Investigation of police officer's death reopened
BALD HEAD ISLAND, N.C. (WTVD) -- The North Carolina coast is known for its beautiful beaches, and Bald Head Island is among the best. With million dollar mansions, it's a remote summer playground for the rich and powerful.
But in the fall of 1999, the island was where Loy Buff's long nightmare began. Back then, his daughter Davina Buff-Jones was just starting a new career as a police officer on Bald Head.
Buff told ABC11 she'd recently told him she'd stumbled upon its darker side.
"All this drug activity near the lighthouse," said Buff "The week she told me, she was killed."
Late on the night of October 22, Buff-Jones was out on patrol investigating a stolen golf cart.
In a recording of a radio call with her dispatch obtained by ABC11, Buff-Jones checked in from the base of Old Baldy, the state's oldest lighthouse, saying she'd encountered three people.
"Standby please, no reason to have a gun here on Bald Head Island. You want to put down the gun?" Buff-Jones is heard saying.
Seconds later comes a second transmission of Buff-Jones' last words.
"Come on, do us a favor. Put down the gun," she is heard to say.
Fellow officers rushed to Old Baldy and found the 33-year-old police officer dead. She was shot in the back of the head. The door of her SUV was open, and the headlights were on.
"They said it was suicide," here father recalled.
Buff told ABC11 he couldn't believe that was the official finding, especially after hearing his daughter's radio calls for himself.
But District Attorney Rex Gore ruled it a suicide based on autopsy results and the backing of the State Bureau of Investigation in Raleigh. He noted that the twice-divorced Buff-Jones had recently filed a harassment complaint against another island employee, had also recently been treated for depression, and had previously admitted to having suicidal thoughts.
Her father didn't buy it.
"She didn't commit suicide," Buff told ABC11.
Buff said the autopsy report showing where his daughter was shot was crucial evidence to him.
"Right in the back of her head, assassination style," he said.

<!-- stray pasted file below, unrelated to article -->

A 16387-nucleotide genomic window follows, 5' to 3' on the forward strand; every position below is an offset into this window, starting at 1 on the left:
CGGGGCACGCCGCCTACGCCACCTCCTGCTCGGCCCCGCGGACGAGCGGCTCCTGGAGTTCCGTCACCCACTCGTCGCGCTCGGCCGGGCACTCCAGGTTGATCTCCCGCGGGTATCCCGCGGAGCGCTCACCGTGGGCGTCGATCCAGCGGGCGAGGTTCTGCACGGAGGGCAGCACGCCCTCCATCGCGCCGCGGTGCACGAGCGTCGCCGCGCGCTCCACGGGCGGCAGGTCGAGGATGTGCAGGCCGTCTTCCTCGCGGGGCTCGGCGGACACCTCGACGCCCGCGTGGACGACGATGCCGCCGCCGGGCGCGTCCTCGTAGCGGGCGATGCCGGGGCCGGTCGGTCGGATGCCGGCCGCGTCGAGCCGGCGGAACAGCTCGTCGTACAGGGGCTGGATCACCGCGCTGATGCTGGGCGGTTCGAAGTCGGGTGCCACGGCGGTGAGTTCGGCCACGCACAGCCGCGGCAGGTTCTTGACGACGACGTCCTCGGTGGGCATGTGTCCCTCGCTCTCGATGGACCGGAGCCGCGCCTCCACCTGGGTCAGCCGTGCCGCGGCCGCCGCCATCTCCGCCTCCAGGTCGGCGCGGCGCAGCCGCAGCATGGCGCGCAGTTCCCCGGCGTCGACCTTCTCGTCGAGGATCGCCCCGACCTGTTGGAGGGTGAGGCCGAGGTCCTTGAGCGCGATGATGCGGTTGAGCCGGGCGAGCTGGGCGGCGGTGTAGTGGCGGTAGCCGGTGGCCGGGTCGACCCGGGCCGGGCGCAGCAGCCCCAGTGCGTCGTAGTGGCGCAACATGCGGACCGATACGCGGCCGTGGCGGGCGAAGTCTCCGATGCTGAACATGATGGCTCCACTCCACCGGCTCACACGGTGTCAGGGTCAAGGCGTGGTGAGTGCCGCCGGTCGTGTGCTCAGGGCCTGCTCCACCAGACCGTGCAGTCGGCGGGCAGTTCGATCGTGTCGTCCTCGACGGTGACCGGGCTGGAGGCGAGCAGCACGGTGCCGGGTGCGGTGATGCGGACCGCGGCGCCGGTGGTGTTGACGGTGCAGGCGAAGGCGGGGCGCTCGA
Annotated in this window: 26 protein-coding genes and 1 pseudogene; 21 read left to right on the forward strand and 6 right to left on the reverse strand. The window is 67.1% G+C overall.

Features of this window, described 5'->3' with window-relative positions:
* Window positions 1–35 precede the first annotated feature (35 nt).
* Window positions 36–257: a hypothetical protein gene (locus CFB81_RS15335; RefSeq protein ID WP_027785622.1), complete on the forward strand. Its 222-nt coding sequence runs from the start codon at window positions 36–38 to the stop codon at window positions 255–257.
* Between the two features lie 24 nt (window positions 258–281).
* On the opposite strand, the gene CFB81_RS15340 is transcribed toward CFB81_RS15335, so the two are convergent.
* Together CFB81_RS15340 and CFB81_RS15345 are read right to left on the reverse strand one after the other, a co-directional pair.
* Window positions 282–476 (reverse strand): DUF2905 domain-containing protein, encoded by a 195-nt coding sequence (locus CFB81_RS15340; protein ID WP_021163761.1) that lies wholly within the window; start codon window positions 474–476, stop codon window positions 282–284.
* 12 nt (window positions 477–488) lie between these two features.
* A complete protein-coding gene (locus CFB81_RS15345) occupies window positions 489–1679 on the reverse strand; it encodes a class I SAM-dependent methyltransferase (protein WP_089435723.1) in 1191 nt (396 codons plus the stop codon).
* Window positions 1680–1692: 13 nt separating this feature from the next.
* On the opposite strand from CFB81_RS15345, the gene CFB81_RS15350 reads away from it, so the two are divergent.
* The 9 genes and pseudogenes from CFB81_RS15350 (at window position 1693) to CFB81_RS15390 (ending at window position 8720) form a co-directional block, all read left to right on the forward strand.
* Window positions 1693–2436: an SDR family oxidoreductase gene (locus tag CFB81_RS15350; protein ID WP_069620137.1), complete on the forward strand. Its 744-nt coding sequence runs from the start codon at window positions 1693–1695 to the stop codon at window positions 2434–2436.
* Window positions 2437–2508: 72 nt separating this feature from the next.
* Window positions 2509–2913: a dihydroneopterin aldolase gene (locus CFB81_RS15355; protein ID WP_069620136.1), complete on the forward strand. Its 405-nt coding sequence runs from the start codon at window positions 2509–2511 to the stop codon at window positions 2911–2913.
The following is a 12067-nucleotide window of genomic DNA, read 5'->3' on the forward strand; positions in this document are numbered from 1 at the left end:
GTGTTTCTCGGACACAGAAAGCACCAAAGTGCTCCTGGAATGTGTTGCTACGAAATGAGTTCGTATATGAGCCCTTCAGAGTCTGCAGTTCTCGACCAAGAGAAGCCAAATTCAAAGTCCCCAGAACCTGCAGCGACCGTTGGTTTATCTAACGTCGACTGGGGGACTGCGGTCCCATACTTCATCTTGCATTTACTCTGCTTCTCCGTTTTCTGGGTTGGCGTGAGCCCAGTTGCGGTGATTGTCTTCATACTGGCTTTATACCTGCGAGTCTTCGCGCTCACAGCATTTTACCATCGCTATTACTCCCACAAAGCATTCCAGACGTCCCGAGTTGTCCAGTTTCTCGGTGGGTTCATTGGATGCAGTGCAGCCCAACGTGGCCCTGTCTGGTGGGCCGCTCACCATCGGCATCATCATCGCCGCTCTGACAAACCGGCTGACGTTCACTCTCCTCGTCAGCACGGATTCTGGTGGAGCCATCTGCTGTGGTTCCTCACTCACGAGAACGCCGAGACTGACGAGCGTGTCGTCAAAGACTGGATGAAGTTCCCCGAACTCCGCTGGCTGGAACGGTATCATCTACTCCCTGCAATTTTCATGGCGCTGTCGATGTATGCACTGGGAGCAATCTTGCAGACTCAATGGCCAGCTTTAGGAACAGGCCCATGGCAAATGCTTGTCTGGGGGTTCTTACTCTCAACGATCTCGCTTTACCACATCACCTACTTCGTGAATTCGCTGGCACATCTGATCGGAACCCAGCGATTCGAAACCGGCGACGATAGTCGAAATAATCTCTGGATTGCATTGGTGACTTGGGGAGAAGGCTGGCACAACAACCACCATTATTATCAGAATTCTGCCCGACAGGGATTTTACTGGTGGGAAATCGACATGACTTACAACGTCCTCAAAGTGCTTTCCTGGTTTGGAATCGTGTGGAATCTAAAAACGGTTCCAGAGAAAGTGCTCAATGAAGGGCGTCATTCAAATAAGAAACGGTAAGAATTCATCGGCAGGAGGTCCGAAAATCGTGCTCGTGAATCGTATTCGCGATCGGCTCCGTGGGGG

After Gore closed the criminal investigation, the Buff family filed a civil lawsuit for the purpose of determining the cause of death. In 2003, a N.C Industrial Commission hearing resulted in a finding that the cause of death was homicide. The panel said it was highly unlikely Buff-Jones could have shot herself at the trajectory listed in the autopsy results. There was also no trace of gunpowder found on her hands.
Buff has spent hundreds of thousands of dollars trying to clear his daughter's name - including hiring a private investigator and fighting the powers that be to get the initial prosecutor's ruling overturned at the highest levels. Buff told ABC11 he suspects there was a cover-up.
"They didn't want a police officer murder on their island to affect their real estate prices," he offered.
Buff also told us he blames Gore for his handling of the investigation. Gore refused to reopen the case even after the N.C Industrial Commission ruling. The same commission also awarded the Buff family $50,000.
But since then, the job of DA in North Carolina's Thirteenth Prosecutorial District has changed hands. Current District Attorney Jon David announced this month that he's reopening the investigation.
In a news release, David called Gore's unwillingness to take a second look at the case unfortunate.
"... this action on Mr. Gore's part lead many to conclude he was not acting in a fair and impartial manner. Regardless of the truth of this assertion, such a perception is damaging to the Office of the District Attorney," David wrote.
ABC11 contacted Gore for his reaction to the decision.
"I don't think it's a negative reflection on what my staff did during the investigation," he said.
Despite the rulings of panels that have examined the case, Gore defended his decision.
"At the time when we looked at the evidence that was there, it appeared to us that it was a suicide," he explained.
But, Gore admitted there were public relations concerns too.
"We felt that we should call it like it was, so folks on the island, and other places, shouldn't be worried," he said.
Buff said he doesn't care about public opinion. He cares about justice - long delayed - for his little girl.
"I'll be somewhat gratified if the information that comes out shows the corruption. That's what I want to see," he offered.
abc11 investigates, kelli o'hara
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